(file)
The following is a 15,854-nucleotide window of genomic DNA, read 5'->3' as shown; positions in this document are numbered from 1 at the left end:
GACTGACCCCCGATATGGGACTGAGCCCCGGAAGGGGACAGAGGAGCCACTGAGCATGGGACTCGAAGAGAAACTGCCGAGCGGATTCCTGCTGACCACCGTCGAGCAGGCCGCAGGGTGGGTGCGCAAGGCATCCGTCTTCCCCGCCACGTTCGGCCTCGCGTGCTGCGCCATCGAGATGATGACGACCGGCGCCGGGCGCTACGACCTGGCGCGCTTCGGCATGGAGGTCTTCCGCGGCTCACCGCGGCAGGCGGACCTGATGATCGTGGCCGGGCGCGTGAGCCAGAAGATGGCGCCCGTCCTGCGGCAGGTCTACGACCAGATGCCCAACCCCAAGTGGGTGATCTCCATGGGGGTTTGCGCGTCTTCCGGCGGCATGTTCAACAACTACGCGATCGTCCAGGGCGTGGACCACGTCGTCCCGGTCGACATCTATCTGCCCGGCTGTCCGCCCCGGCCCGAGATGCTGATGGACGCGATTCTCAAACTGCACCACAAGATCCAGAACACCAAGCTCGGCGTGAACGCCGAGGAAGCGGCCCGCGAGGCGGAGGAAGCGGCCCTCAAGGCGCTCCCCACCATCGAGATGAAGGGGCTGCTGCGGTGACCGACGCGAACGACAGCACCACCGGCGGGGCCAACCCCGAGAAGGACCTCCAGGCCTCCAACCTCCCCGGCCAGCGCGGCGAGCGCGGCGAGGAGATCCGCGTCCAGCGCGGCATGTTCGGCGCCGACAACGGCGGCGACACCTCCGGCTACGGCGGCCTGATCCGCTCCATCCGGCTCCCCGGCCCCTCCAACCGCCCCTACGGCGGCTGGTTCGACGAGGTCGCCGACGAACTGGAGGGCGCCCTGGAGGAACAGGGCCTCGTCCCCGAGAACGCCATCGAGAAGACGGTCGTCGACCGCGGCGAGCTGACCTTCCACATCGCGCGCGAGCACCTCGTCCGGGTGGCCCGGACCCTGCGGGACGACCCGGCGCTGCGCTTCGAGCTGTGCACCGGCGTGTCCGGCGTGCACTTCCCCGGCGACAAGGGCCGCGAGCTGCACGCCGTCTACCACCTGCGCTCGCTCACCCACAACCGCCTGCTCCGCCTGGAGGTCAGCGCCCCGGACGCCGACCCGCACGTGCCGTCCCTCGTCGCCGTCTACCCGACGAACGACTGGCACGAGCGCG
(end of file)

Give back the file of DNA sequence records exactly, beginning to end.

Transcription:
The following is a 15,854-nucleotide window of genomic DNA, read 5'->3' as shown; positions in this document are numbered from 1 at the left end:
GACTGACCCCCGATATGGGACTGAGCCCCGGAAGGGGACAGAGGAGCCACTGAGCATGGGACTCGAAGAGAAACTGCCGAGCGGATTCCTGCTGACCACCGTCGAGCAGGCCGCAGGGTGGGTGCGCAAGGCATCCGTCTTCCCCGCCACGTTCGGCCTCGCGTGCTGCGCCATCGAGATGATGACGACCGGCGCCGGGCGCTACGACCTGGCGCGCTTCGGCATGGAGGTCTTCCGCGGCTCACCGCGGCAGGCGGACCTGATGATCGTGGCCGGGCGCGTGAGCCAGAAGATGGCGCCCGTCCTGCGGCAGGTCTACGACCAGATGCCCAACCCCAAGTGGGTGATCTCCATGGGGGTTTGCGCGTCTTCCGGCGGCATGTTCAACAACTACGCGATCGTCCAGGGCGTGGACCACGTCGTCCCGGTCGACATCTATCTGCCCGGCTGTCCGCCCCGGCCCGAGATGCTGATGGACGCGATTCTCAAACTGCACCACAAGATCCAGAACACCAAGCTCGGCGTGAACGCCGAGGAAGCGGCCCGCGAGGCGGAGGAAGCGGCCCTCAAGGCGCTCCCCACCATCGAGATGAAGGGGCTGCTGCGGTGACCGACGCGAACGACAGCACCACCGGCGGGGCCAACCCCGAGAAGGACCTCCAGGCCTCCAACCTCCCCGGCCAGCGCGGCGAGCGCGGCGAGGAGATCCGCGTCCAGCGCGGCATGTTCGGCGCCGACAACGGCGGCGACACCTCCGGCTACGGCGGCCTGATCCGCTCCATCCGGCTCCCCGGCCCCTCCAACCGCCCCTACGGCGGCTGGTTCGACGAGGTCGCCGACGAACTGGAGGGCGCCCTGGAGGAACAGGGCCTCGTCCCCGAGAACGCCATCGAGAAGACGGTCGTCGACCGCGGCGAGCTGACCTTCCACATCGCGCGCGAGCACCTCGTCCGGGTGGCCCGGACCCTGCGGGACGACCCGGCGCTGCGCTTCGAGCTGTGCACCGGCGTGTCCGGCGTGCACTTCCCCGGCGACAAGGGCCGCGAGCTGCACGCCGTCTACCACCTGCGCTCGCTCACCCACAACCGCCTGCTCCGCCTGGAGGTCAGCGCCCCGGACGCCGACCCGCACGTGCCGTCCCTCGTCGCCGTCTACCCGACGAACGACTGGCACGAGCGCG